Though the rise of advertising is often linked to the commercial innovations of retailers in the early-modern period, eighteenth-century auctioneers fervently made use of this new way of ‘addressing the consumer’. In this paper, we want to shed light on the advertorial discourses that were produced around these auctions in ... (Show more)
Though the rise of advertising is often linked to the commercial innovations of retailers in the early-modern period, eighteenth-century auctioneers fervently made use of this new way of ‘addressing the consumer’. In this paper, we want to shed light on the advertorial discourses that were produced around these auctions in England and France and to suggest some methodological ‘strategies’ on how these sources can be used to resolve a range of historical bottlenecks.
Auctions in the eighteenth century were thriving. Their popularity, even though auctioneers predominantly sold what we would define today as used or ‘second-hand’ goods, shows that the ‘old’ was far from ‘out’. On the contrary, some auctions of specialised products such as books and art developed themselves into ‘proper’ cultural events. Indeed, the prestige of an auction could vary significantly depending on the social status of the testator. Therefore, auctions also knew a social geography, depending on the sales’ exact location (e.g. in the former dwelling of the deceased) in the city but also in a larger region or country (think of the so-called ‘city-bias’).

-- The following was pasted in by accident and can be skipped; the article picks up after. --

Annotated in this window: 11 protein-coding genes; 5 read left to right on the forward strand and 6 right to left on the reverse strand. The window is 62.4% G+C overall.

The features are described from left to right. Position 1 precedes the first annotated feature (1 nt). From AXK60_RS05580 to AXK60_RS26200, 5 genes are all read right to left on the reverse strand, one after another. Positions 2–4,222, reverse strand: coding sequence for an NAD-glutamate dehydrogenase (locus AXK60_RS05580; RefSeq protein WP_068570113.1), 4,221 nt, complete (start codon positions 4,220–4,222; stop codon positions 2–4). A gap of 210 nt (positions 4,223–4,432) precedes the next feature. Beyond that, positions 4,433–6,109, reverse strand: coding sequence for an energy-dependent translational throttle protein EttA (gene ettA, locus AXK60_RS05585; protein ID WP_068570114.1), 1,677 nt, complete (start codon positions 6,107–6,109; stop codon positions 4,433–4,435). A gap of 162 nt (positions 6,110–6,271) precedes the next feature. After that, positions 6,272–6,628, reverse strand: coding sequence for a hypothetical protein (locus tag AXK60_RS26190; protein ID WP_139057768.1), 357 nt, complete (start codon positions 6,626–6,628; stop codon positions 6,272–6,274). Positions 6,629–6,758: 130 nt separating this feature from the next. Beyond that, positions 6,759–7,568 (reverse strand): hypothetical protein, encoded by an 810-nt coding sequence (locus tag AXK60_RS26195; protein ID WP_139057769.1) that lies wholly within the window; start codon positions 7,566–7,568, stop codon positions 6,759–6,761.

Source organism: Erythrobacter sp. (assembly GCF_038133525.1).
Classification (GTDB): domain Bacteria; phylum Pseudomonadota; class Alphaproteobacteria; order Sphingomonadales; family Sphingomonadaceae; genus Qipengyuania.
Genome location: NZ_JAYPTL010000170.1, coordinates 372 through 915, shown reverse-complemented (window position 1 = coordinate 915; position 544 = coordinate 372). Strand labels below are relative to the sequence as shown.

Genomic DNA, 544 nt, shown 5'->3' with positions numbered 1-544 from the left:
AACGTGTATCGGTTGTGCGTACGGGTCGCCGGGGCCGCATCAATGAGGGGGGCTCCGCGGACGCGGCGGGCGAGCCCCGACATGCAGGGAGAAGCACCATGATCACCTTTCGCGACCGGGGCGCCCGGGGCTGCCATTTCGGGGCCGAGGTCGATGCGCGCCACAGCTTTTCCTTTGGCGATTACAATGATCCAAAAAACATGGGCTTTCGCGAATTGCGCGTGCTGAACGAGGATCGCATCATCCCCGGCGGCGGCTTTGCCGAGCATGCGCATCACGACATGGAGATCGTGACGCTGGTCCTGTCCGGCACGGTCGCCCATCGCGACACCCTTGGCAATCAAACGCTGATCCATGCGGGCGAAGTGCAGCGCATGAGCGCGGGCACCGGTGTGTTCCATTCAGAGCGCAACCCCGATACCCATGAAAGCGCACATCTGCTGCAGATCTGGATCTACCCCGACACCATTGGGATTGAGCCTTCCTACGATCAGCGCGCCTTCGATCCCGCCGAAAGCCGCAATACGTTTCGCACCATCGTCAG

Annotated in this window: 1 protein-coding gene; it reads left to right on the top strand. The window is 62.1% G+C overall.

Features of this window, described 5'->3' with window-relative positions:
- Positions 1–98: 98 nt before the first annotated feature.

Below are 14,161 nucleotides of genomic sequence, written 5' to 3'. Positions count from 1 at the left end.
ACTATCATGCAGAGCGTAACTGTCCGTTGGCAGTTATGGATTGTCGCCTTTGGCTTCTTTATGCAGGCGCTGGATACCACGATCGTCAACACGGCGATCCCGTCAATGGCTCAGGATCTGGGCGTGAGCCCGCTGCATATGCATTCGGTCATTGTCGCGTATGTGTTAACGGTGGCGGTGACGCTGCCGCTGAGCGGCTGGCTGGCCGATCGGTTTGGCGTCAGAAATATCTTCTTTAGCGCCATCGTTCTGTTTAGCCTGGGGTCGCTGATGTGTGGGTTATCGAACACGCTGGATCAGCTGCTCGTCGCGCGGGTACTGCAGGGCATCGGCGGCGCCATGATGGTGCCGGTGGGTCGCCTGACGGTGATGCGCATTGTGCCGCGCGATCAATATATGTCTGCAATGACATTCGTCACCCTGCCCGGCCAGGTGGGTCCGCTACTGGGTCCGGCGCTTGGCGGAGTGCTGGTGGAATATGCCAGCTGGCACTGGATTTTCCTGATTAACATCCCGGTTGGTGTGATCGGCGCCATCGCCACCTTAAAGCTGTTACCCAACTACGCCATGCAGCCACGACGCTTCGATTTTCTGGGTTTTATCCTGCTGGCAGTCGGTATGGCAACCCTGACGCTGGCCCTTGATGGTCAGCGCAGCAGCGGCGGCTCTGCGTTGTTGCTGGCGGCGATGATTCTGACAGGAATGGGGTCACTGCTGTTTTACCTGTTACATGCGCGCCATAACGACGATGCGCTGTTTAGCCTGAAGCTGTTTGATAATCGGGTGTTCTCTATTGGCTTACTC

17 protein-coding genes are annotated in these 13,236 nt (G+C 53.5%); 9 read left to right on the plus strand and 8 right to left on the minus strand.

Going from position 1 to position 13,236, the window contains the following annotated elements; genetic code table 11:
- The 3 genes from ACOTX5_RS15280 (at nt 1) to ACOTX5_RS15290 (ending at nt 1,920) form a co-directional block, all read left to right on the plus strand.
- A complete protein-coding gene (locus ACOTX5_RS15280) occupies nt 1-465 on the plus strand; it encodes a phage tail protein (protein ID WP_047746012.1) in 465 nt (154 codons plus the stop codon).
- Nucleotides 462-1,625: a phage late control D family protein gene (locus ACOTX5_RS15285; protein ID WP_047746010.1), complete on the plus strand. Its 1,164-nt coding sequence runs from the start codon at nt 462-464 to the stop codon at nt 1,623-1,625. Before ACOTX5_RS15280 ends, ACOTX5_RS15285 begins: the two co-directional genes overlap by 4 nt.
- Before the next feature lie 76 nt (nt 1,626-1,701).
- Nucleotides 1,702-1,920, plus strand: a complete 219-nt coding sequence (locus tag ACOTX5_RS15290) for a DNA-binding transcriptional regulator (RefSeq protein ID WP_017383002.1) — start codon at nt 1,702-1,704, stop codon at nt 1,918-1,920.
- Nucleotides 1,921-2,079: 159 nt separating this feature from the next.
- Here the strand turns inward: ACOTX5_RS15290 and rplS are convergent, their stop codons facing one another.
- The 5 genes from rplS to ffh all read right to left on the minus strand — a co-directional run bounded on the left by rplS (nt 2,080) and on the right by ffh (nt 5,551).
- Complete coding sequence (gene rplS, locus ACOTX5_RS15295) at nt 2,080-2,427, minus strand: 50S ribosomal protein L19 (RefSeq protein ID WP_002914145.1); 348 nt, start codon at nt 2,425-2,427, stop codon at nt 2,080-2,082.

The adverts that were published in newspapers to announce an auction were obviously written in order to sell the goods they described. They cannot confirm with any certainty whether a good was in fact ‘old’ or ‘new’, as this does not coincide with ‘second-hand’ and ‘retail’. Thus, descriptions needed to respond to what contemporaries saw as prevailing aesthetic ideals as well as moral conventions on consumption in order to attract possible buyers. These adverts depicted the goods in their most saleable form, which means they are slightly less representative of the testator’s possessions than, for example, probate inventories, but their insight into consumer values easily offsets this disadvantage. In our analysis, we will qualitatively and quantitatively examine different discursive strategies that were deployed to convey value to the auctioned goods. As to verify Trentmann’s (2016) statement on the shift from material-based to design-based product evaluations, we will trace the frequency of different categories of consumer values throughout time regarding various manners of value constructions (aesthetics, quality, ‘novelty’, ‘comfort’, ‘fashionability’ …)
Finally, we explore whether this type of research can be reconciled and successfully combined with other methodologies and approaches. Here we will present our own experiences regarding handling these sources to answer a diversity of questions and reflect on the challenges we have faced by applying diverse Digital Humanities tools such as word embeddings and GIS to auction advertisements. (Show less)